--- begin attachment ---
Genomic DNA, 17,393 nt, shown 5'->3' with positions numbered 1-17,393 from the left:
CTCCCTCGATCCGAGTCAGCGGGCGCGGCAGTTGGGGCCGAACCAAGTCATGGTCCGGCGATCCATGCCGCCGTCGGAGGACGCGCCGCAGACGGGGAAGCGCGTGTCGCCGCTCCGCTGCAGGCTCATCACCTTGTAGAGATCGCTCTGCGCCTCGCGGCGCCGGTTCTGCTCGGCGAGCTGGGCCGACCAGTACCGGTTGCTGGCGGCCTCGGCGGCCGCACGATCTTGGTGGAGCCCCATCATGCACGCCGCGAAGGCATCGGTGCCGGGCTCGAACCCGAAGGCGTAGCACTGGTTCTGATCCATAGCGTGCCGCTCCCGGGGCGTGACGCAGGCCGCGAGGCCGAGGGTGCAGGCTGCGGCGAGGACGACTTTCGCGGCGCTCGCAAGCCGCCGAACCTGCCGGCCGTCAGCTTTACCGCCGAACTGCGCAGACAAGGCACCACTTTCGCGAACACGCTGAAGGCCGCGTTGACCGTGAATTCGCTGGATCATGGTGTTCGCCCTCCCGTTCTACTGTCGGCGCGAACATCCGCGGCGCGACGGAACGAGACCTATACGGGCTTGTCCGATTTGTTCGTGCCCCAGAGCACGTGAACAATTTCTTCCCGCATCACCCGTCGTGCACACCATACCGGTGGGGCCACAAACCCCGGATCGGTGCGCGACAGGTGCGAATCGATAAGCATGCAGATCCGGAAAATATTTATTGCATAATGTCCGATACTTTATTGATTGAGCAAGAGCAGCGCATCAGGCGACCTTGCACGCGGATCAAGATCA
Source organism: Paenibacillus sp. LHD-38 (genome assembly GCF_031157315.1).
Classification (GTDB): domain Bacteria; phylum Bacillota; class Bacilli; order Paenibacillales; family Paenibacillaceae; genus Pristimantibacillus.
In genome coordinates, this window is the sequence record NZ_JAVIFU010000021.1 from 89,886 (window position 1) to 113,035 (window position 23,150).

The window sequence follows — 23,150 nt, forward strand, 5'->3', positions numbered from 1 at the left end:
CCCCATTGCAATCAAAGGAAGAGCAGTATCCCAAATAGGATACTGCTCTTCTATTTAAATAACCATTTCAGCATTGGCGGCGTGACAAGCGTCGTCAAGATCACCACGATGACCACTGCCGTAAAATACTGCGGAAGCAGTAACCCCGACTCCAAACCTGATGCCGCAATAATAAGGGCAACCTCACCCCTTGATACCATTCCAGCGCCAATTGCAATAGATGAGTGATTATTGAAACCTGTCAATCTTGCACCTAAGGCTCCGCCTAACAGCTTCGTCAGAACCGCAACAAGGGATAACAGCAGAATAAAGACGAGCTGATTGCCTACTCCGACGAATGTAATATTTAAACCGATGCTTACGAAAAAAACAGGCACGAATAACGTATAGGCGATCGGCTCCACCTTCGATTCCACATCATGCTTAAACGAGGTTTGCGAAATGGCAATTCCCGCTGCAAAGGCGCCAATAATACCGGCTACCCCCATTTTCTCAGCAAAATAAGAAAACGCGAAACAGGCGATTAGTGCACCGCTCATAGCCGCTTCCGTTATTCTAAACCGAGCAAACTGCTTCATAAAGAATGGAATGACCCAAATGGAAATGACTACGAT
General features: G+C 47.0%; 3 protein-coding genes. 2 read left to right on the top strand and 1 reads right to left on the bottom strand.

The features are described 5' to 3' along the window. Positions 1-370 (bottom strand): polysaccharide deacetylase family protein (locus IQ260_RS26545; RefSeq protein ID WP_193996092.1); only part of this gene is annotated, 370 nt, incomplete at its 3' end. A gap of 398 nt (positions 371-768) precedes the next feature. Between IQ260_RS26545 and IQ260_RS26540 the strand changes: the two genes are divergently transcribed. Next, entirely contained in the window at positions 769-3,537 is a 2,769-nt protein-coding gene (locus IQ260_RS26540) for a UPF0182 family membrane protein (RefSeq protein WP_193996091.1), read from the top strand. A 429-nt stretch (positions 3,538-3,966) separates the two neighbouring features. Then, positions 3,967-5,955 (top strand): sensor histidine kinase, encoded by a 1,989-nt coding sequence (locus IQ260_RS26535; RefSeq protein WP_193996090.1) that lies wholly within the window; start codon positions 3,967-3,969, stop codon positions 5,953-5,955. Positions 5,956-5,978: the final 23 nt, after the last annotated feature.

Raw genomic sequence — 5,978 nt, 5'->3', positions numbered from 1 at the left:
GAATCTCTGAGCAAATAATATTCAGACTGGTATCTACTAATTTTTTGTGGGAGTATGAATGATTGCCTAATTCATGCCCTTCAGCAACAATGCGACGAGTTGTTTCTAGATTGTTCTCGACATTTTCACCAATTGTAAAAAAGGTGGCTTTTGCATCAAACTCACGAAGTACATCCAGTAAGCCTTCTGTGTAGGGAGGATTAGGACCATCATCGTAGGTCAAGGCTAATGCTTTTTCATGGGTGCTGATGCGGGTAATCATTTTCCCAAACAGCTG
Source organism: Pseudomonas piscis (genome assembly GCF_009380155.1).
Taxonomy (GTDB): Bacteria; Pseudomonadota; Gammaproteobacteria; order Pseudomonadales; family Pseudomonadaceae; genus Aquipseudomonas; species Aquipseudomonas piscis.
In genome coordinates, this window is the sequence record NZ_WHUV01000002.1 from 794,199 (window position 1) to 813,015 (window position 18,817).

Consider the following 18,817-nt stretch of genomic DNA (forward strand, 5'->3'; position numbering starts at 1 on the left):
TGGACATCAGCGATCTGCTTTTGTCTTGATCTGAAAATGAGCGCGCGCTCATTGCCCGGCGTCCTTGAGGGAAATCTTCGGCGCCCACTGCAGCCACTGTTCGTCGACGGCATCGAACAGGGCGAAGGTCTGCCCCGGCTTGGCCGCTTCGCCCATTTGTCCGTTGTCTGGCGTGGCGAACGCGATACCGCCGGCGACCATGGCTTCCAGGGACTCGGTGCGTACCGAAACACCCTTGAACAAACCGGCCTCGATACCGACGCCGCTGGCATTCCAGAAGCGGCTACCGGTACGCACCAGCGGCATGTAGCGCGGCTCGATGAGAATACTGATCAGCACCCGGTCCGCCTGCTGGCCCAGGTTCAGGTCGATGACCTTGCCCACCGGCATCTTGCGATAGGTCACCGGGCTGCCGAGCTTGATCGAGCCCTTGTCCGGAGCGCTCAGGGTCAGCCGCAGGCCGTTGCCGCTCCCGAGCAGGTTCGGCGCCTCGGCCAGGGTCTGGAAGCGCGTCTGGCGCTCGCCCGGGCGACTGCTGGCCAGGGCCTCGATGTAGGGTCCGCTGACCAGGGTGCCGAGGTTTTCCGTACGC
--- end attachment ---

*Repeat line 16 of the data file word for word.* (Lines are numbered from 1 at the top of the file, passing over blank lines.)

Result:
TGGACATCAGCGATCTGCTTTTGTCTTGATCTGAAAATGAGCGCGCGCTCATTGCCCGGCGTCCTTGAGGGAAATCTTCGGCGCCCACTGCAGCCACTGTTCGTCGACGGCATCGAACAGGGCGAAGGTCTGCCCCGGCTTGGCCGCTTCGCCCATTTGTCCGTTGTCTGGCGTGGCGAACGCGATACCGCCGGCGACCATGGCTTCCAGGGACTCGGTGCGTACCGAAACACCCTTGAACAAACCGGCCTCGATACCGACGCCGCTGGCATTCCAGAAGCGGCTACCGGTACGCACCAGCGGCATGTAGCGCGGCTCGATGAGAATACTGATCAGCACCCGGTCCGCCTGCTGGCCCAGGTTCAGGTCGATGACCTTGCCCACCGGCATCTTGCGATAGGTCACCGGGCTGCCGAGCTTGATCGAGCCCTTGTCCGGAGCGCTCAGGGTCAGCCGCAGGCCGTTGCCGCTCCCGAGCAGGTTCGGCGCCTCGGCCAGGGTCTGGAAGCGCGTCTGGCGCTCGCCCGGGCGACTGCTGGCCAGGGCCTCGATGTAGGGTCCGCTGACCAGGGTGCCGAGGTTTTCCGTACGC